Sorrel may be considered a weed by many, but it ’makes real nourishin’ soup,’ according to Milly in Seven Brides for Seven Brothers, and she was correct.
Similar in appearance to spinach, sorrel grows very easily in the Bay Area. Sorrel is far more heat tolerant than spinach and is less likely to bolt. There are actually two different types of sorrel and both are edible: common sorrel (Rumex acetosa) and French sorrel (Rumex scutatus). Common sorrel has a more bitter taste than the French variety, which is more lemony, but both have been used in soups and salads for thousands of years.
Sorrel description & lifecycle
A close cousin of curled dock (R. crispus), rhubarb, and buckwheat, sorrel is a perennial herbaceous plant commonly found in the grasslands of Europe, Scandinavia, and Central Asia. It is an introduced species in North America. The plants are dioecious, which means that there are distinctly male and female plants. Flowers are reddish green. Sorrel has deep roots that can help break up compacted soil.
Garden sorrel vs. French sorrel
Common sorrel goes by several other names: garden sorrel, spinach dock, sheep’s sorrel, sour dock, red sorrel, vignette, acedera, and narrow-leaved dock. “Dock” refers to broad-leafed members of the knotweed family (Polygonaceae). Common sorrel grows tall, up to 3 feet in height, and has many branching stems. French sorrel has a more prostrate growth pattern, usually no more than 18 inches tall, and leaves tend to clump together on the upright stems. French sorrel leaves are smaller and more rounded than common sorrel leaves.
Uses of sorrel
The edible juicy stems and narrow leaves of sorrel are packed with nutrients. A single cup serving of raw sorrel provides 15% of the DV of fiber, 16% Vitamins A & C, 5% calcium, 17% iron, 14% potassium, nearly 3 grams of protein, and all for only 29 calories. Sorrel leaves taste somewhat sour. It has been described as tasting similar to unripe strawberries or kiwi. Sorrel adds a good tang to soups, salads, and otherwise too heavy casseroles, and it has been part of the human diet for a very long time. Sorrel is the primary ingredient in traditional French “soupe aux herbes”.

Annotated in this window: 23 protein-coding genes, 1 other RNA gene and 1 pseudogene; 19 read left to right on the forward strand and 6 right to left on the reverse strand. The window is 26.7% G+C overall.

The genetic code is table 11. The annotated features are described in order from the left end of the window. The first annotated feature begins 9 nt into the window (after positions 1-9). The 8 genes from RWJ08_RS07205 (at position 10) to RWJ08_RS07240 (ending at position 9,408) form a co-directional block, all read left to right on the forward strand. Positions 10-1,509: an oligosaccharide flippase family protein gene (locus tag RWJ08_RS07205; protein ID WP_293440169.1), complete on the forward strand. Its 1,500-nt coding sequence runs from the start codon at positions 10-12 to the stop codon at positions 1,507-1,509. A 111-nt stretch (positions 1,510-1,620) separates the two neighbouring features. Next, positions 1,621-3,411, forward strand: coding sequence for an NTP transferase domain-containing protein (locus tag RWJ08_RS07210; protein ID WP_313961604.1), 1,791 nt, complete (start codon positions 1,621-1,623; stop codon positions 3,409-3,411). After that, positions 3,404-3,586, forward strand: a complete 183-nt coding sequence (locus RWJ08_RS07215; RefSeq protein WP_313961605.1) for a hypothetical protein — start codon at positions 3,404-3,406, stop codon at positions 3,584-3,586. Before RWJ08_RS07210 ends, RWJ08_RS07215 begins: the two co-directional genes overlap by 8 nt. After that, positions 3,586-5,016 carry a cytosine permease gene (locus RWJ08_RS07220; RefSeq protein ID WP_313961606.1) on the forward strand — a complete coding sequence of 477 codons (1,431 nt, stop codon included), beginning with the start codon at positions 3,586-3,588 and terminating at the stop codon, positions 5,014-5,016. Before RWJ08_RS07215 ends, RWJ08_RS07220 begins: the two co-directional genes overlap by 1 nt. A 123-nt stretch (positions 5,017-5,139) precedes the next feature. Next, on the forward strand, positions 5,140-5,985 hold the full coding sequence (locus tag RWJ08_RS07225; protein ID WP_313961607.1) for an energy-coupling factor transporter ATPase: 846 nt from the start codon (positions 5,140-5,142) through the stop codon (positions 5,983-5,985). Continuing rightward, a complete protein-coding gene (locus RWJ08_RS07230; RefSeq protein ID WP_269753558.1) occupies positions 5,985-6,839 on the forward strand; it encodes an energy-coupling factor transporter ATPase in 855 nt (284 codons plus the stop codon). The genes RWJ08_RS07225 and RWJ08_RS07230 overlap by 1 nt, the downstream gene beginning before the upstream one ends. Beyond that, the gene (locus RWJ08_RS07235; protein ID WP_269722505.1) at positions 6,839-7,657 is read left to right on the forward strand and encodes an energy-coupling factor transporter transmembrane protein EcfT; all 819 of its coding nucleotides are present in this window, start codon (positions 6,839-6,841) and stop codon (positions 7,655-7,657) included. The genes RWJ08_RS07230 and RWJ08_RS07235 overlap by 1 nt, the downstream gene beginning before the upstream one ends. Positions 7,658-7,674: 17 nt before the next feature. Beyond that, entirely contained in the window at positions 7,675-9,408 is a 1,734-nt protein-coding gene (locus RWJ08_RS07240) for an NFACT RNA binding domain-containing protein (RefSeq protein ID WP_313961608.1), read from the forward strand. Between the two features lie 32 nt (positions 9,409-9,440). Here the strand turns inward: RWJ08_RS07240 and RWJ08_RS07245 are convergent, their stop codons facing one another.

As folk medicine, sorrel has been used effectively as a diuretic, for treating bacterial infections, to reduce pain and inflammation, and it is currently used in the herbal cancer treatment Essiac. Sorrel contains tannins, which can help dry out congested nasal passages associated with sinusitis. On the downside, sorrel also contains oxalic acid, which can cause problems for individuals prone to gout, arthritis, rheumatism, or kidney stones.
How to grow sorrel
Sorrel is a tenacious addition to your edible landscape. Sorrel self seeds easily, is drought resistant, and wicked tough. Seeds should be planted in spring or fall. Sorrel can tolerate shade, but it prefers full sun. Sorrel leaves should be harvested while they are relatively small, for the best flavor. As with all greens, it is best to harvest in the morning, while they are at their crispest.
Sorrel pests & diseases
Many butterfly and moth species larvae feed on sorrel. Other than that, sorrel grows pretty much uncontested.
Adding sorrel to your edible landscape not only provides your family with nutrient rich greens, it also adds biodiversity and improved soil health.
You can grow a surprising amount of food in your own yard. Ask me how!
To help The Daily Garden grow, you may see affiliate ads sprouting up in various places. These are not weeds. Pluck one of these offers and, at no extra cost to you, I get a small commission that allows me to buy MORE SEEDS! As an Amazon Associate I earn from qualifying purchases. You can also get my book, Stop Wasting Your Yard!